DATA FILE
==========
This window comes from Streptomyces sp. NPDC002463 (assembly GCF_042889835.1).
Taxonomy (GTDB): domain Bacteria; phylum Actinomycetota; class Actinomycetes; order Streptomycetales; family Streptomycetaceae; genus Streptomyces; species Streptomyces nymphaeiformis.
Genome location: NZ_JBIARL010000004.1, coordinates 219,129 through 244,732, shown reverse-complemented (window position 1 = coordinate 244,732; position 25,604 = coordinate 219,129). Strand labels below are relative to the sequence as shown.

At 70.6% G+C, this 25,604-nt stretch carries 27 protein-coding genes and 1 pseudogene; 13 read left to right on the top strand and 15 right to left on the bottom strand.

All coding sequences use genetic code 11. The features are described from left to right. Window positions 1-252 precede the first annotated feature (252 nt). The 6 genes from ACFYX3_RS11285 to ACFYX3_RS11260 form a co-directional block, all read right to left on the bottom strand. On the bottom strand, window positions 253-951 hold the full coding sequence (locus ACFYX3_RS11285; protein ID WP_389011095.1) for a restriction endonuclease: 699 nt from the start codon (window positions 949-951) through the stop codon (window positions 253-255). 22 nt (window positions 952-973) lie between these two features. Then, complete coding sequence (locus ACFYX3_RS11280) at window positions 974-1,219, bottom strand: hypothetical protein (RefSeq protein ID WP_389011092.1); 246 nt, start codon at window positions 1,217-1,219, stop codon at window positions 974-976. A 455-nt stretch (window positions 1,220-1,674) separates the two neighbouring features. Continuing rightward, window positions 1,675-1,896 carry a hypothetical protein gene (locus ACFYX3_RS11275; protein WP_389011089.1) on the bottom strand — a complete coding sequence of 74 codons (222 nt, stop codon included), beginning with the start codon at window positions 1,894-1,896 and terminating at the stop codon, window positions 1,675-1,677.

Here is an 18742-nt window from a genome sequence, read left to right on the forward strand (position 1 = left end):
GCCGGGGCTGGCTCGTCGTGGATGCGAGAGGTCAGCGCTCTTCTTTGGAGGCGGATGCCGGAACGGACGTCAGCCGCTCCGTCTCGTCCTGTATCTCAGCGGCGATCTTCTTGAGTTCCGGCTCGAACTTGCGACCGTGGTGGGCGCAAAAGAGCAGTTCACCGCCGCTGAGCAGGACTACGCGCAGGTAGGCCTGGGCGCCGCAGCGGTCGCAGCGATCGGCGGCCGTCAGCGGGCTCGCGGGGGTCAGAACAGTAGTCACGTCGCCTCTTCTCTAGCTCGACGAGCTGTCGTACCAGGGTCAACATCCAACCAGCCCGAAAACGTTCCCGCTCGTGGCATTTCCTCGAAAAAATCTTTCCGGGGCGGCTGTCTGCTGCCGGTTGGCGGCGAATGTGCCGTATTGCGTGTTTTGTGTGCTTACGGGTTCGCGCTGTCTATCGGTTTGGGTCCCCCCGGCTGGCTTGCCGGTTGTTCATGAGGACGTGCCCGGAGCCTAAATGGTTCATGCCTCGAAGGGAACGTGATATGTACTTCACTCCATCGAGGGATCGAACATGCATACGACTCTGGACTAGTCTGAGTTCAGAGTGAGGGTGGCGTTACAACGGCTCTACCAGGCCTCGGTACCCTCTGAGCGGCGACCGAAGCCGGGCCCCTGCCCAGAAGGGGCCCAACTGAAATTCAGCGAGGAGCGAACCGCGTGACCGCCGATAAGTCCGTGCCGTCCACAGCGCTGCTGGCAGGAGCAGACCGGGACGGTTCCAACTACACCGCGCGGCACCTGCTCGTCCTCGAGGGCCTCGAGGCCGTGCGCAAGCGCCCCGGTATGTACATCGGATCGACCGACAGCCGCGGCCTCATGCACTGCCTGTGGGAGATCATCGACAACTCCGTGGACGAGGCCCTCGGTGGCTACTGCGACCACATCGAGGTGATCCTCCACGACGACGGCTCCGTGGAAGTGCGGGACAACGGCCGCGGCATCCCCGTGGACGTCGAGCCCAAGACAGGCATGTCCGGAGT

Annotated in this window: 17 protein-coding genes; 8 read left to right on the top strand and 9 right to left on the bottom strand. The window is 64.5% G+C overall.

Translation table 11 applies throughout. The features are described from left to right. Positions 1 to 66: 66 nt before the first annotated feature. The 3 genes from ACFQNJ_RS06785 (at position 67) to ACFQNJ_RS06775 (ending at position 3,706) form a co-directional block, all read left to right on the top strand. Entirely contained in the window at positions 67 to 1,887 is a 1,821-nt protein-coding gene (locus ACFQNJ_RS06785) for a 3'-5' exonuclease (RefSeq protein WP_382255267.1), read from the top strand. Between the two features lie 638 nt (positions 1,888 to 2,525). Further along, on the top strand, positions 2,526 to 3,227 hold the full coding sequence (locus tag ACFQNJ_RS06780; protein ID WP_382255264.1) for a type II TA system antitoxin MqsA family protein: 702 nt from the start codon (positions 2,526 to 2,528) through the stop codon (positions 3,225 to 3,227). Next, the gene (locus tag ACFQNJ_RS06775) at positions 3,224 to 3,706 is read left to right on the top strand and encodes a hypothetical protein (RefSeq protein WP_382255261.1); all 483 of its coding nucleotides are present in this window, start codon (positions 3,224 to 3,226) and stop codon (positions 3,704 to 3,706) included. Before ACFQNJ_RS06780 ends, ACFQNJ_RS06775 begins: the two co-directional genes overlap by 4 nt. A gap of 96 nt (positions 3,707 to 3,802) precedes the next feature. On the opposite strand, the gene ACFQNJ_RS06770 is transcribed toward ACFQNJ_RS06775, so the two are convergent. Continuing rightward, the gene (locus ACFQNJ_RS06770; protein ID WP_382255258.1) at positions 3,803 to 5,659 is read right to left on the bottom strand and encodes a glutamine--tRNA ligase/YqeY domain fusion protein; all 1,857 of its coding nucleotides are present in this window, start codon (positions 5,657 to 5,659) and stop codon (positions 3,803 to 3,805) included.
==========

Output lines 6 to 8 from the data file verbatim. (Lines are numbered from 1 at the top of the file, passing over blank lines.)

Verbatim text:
Here is an 18742-nt window from a genome sequence, read left to right on the forward strand (position 1 = left end):
GCCGGGGCTGGCTCGTCGTGGATGCGAGAGGTCAGCGCTCTTCTTTGGAGGCGGATGCCGGAACGGACGTCAGCCGCTCCGTCTCGTCCTGTATCTCAGCGGCGATCTTCTTGAGTTCCGGCTCGAACTTGCGACCGTGGTGGGCGCAAAAGAGCAGTTCACCGCCGCTGAGCAGGACTACGCGCAGGTAGGCCTGGGCGCCGCAGCGGTCGCAGCGATCGGCGGCCGTCAGCGGGCTCGCGGGGGTCAGAACAGTAGTCACGTCGCCTCTTCTCTAGCTCGACGAGCTGTCGTACCAGGGTCAACATCCAACCAGCCCGAAAACGTTCCCGCTCGTGGCATTTCCTCGAAAAAATCTTTCCGGGGCGGCTGTCTGCTGCCGGTTGGCGGCGAATGTGCCGTATTGCGTGTTTTGTGTGCTTACGGGTTCGCGCTGTCTATCGGTTTGGGTCCCCCCGGCTGGCTTGCCGGTTGTTCATGAGGACGTGCCCGGAGCCTAAATGGTTCATGCCTCGAAGGGAACGTGATATGTACTTCACTCCATCGAGGGATCGAACATGCATACGACTCTGGACTAGTCTGAGTTCAGAGTGAGGGTGGCGTTACAACGGCTCTACCAGGCCTCGGTACCCTCTGAGCGGCGACCGAAGCCGGGCCCCTGCCCAGAAGGGGCCCAACTGAAATTCAGCGAGGAGCGAACCGCGTGACCGCCGATAAGTCCGTGCCGTCCACAGCGCTGCTGGCAGGAGCAGACCGGGACGGTTCCAACTACACCGCGCGGCACCTGCTCGTCCTCGAGGGCCTCGAGGCCGTGCGCAAGCGCCCCGGTATGTACATCGGATCGACCGACAGCCGCGGCCTCATGCACTGCCTGTGGGAGATCATCGACAACTCCGTGGACGAGGCCCTCGGTGGCTACTGCGACCACATCGAGGTGATCCTCCACGACGACGGCTCCGTGGAAGTGCGGGACAACGGCCGCGGCATCCCCGTGGACGTCGAGCCCAAGACAGGCATGTCCGGAGT

Annotated in this window: 17 protein-coding genes; 8 read left to right on the top strand and 9 right to left on the bottom strand. The window is 64.5% G+C overall.